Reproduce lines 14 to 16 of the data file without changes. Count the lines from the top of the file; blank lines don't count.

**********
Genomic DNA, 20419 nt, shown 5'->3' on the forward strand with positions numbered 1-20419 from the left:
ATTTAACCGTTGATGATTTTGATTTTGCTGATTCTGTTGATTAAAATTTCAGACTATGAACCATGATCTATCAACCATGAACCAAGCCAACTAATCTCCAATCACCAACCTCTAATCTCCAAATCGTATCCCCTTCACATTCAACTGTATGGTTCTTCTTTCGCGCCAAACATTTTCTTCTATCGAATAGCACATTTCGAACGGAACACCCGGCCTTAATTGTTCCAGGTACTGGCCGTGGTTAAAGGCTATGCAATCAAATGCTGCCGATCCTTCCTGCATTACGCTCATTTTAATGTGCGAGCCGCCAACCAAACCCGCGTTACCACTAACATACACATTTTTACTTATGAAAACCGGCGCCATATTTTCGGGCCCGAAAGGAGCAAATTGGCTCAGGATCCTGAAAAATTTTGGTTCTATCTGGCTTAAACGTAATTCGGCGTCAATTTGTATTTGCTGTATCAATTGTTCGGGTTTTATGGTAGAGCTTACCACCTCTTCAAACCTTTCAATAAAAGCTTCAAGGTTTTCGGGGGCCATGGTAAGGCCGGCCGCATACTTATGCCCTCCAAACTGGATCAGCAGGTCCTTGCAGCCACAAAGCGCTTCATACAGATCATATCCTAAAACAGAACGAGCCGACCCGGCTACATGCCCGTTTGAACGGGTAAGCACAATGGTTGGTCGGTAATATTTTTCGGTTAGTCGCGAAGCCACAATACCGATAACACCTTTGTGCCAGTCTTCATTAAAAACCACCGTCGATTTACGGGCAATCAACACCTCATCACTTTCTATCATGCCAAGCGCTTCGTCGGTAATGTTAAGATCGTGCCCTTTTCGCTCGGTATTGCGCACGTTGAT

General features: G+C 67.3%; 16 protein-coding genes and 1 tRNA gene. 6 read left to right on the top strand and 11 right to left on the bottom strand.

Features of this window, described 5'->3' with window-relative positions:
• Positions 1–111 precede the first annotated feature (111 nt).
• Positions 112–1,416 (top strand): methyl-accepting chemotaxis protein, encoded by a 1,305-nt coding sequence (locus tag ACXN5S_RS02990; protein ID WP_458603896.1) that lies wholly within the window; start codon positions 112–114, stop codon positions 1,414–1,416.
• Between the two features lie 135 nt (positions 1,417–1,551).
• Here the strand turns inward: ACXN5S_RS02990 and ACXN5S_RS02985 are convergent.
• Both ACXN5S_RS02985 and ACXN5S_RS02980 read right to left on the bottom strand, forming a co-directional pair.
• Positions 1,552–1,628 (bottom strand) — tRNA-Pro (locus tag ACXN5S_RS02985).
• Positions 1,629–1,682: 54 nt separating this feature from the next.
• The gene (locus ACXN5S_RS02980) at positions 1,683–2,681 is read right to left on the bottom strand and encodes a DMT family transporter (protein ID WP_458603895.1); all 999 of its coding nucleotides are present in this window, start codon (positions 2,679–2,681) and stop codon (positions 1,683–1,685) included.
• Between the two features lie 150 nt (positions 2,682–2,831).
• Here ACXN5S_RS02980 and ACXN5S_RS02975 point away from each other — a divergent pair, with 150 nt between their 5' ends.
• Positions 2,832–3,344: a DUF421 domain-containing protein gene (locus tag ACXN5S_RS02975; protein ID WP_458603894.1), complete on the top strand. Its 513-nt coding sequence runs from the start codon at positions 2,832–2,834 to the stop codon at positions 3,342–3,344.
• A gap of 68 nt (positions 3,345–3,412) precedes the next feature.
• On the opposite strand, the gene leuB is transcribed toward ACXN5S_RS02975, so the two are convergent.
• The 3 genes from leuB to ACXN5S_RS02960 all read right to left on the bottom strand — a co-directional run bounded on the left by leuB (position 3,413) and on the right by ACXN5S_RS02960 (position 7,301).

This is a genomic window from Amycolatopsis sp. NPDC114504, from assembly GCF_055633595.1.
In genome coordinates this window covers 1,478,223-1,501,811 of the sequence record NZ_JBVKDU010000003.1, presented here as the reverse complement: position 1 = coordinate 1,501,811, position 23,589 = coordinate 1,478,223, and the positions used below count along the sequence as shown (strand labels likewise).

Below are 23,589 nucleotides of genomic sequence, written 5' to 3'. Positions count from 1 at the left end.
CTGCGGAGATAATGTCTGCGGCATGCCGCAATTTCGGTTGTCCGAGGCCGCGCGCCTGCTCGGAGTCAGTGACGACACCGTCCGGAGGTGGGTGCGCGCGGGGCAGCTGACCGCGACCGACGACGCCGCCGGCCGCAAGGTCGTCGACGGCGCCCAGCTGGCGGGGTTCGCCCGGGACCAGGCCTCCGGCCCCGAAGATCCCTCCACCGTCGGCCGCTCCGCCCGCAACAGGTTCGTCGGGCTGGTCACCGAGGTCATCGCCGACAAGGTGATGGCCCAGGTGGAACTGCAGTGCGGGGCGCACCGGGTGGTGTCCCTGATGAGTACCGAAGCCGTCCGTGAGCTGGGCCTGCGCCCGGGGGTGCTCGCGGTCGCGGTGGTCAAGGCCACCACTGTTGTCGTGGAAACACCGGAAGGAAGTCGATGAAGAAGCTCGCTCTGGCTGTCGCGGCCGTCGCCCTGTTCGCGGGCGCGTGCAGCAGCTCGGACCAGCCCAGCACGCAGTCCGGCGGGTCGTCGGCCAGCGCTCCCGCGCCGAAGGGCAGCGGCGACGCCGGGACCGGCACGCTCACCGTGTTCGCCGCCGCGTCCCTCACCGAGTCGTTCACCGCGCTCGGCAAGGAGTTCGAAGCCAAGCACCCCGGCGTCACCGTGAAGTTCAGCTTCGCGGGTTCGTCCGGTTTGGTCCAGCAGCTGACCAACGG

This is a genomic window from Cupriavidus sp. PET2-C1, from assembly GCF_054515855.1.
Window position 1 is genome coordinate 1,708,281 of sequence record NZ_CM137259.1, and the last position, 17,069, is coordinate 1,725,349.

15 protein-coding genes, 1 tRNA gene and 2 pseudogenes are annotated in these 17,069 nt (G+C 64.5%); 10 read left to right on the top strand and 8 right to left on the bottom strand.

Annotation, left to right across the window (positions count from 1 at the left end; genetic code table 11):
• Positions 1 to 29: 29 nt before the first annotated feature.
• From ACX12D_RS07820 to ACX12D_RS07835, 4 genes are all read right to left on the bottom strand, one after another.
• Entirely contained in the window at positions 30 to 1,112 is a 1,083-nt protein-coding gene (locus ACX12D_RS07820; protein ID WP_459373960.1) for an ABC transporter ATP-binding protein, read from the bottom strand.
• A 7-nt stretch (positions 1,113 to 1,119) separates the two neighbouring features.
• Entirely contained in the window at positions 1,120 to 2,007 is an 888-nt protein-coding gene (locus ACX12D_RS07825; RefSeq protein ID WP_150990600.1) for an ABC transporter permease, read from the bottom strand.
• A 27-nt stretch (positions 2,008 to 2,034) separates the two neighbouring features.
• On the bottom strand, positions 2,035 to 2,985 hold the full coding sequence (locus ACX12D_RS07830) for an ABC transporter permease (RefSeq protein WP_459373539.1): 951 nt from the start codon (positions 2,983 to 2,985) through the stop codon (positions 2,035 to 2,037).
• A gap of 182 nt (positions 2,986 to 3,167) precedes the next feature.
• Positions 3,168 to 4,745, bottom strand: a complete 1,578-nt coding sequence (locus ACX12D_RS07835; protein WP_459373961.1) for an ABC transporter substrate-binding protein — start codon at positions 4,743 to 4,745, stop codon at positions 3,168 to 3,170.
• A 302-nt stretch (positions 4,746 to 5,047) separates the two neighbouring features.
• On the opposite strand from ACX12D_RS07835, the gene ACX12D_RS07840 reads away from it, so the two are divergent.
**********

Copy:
• Here ACXN5S_RS02980 and ACXN5S_RS02975 point away from each other — a divergent pair, with 150 nt between their 5' ends.
• Positions 2,832–3,344: a DUF421 domain-containing protein gene (locus tag ACXN5S_RS02975; protein ID WP_458603894.1), complete on the top strand. Its 513-nt coding sequence runs from the start codon at positions 2,832–2,834 to the stop codon at positions 3,342–3,344.
• A gap of 68 nt (positions 3,345–3,412) precedes the next feature.